Thursday, October 13, 2005

I have some new work in Cue, which subtitles itself A Journal of Prose Poetry. The type on the cover itself is all but unreadable, orange on white in a little patch of space that is not otherwise intensely (almost painfully) orange. Inside, however, it is all quite readable, tho it is worth noting that only a few contributors (Michael Schiavo, Deborah Bernhardt, Janet Kaplan) interpret the concept of “prose poetry” to mean something other than “Block O’ Type.” For the rest, “prose” = “paragraph.” Yet one possible, even plausible, interpretation of the prose poem would trace its roots back not through the eruption of paragraphs onto the page verse built (aided, no doubt, by the spatial or field compositional techniques of the likes of Pound), but rather syntactically & tonally to Alexander Pope, who may deploy all the exoskeletal features of verse, but whose tongue is prose indeed.

I also have some work and an interview in The Argotist, which has evolved over the years from a print magazine into a web site – which is to say that editor Jeffrey Side is more concerned with content than with periodicity. So he appears to have broken with the metaphor of the magazine on the site pretty much completely.

I’m ambivalent about interviews. I read those of others voraciously. Indeed, there are more than a few poets, including Quietists & some neo-Beats, quasi-Punks & slammers, where I would much rather read an interview than I would the work itself. At the same time, I feel intensely irritated by my own interviews. If one takes serious questions seriously – and I try to – it’s hard in that forum not to come off sounding like John Houseman, the essence of posturing, hollow authority. I can understand why somebody as intensely private as Bob Dylan tends to give out only b.s. to interviewers.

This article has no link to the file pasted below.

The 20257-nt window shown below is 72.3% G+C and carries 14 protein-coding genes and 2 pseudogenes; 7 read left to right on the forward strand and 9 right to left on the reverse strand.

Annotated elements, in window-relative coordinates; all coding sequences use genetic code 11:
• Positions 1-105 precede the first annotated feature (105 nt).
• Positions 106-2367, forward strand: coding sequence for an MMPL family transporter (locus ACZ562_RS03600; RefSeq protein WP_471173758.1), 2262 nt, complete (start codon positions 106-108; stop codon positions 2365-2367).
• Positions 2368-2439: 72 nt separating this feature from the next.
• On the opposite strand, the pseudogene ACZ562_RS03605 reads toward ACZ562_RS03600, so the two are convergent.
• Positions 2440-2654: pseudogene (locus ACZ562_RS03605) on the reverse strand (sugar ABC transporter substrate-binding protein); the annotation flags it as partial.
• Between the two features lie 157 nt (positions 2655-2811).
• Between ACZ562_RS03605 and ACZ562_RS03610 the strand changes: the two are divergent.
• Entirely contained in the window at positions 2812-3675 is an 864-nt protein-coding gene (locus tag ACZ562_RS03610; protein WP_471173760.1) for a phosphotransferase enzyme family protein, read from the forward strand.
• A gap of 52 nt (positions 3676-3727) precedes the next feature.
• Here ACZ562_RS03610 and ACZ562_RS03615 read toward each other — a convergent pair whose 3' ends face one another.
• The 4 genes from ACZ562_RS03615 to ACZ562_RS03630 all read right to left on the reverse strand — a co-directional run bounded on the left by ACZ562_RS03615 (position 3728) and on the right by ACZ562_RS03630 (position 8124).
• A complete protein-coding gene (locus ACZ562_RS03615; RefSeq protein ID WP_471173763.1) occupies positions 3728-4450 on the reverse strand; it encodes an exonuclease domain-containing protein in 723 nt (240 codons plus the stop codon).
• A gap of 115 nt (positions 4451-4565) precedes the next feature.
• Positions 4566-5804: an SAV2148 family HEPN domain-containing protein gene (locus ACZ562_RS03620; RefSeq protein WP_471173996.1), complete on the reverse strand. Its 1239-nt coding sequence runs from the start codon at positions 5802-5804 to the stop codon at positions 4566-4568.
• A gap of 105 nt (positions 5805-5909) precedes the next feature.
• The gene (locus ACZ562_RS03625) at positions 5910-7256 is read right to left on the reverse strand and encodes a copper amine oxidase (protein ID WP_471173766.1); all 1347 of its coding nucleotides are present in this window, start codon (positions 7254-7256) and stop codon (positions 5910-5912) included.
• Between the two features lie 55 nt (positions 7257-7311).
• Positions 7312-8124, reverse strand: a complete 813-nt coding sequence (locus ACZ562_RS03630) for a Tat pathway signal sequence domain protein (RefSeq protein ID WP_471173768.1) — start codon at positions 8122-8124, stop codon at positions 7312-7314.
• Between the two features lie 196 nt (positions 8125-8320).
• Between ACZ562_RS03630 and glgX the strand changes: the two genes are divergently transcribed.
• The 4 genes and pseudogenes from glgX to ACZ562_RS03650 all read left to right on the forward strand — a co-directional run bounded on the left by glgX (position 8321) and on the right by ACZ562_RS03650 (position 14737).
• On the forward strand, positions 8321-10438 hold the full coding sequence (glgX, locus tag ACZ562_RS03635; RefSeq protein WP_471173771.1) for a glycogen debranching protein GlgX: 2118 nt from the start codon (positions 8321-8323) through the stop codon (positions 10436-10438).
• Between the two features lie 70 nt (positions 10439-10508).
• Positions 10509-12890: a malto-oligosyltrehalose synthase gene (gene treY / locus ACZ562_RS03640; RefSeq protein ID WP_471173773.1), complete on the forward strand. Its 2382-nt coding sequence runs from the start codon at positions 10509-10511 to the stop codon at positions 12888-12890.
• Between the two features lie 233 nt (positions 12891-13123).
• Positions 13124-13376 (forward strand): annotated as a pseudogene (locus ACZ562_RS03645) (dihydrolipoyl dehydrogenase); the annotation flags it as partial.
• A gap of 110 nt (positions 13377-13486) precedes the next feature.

And one has to beware the hostile interviewer. I’ve certainly seen some that can be read as attacks, either through prosecutorial questions or, worse yet, questions that really are probes for personal gossip. In this regard, I’ve been enormously fortunate over the years. I think I might be an easy target for that sort of interviewer, but possibly I come across to them as just too dull for parody anyway. About the worst I’ve had to deal with were interviewers who had never heard of (to pick concrete examples) Charles Olson or Louis Zukofsky & who couldn’t spell Allen Ginsberg.

I once heard a newspaper interviewer up in Bangor ask Omar Pound, “So, what kind of commie was your father, anyhow?” The look on Omar’s face is something I will not soon forget.

Tom Vogler has been a good & generous reader over the years, and someone who knows the work is the very best kind of interlocutor, I’ve found. Even with Tom, as you will see, at least one of the questions (the last one) surprised me. But that is what comes from inside one’s own writing, one’s own head, all of your life. What seems obvious to you turns out to be a puzzlement to others.

I co-interviewed Geof Huth for Tom Beckett’s weblog with Crag Hill not so long ago, the first time I’ve been on the far side of this process. That was humbling, precisely because it made me conscious of just how much prep work is required to do this properly. I was fortunately in that, when Tom asked me initially about the project, I suggested doing it with Crag, whom I’ve known for over 20 years, and whose knowledge of vispo is encyclopedic.



I don’t always agree with Jakob Nielsen’s concepts of usability, which often confuse ugly with useable. Still, it would be not be the worst idea in the world for every web designer (and by inference, every blogger) to pay heed to his annual roster of worst web design mistakes.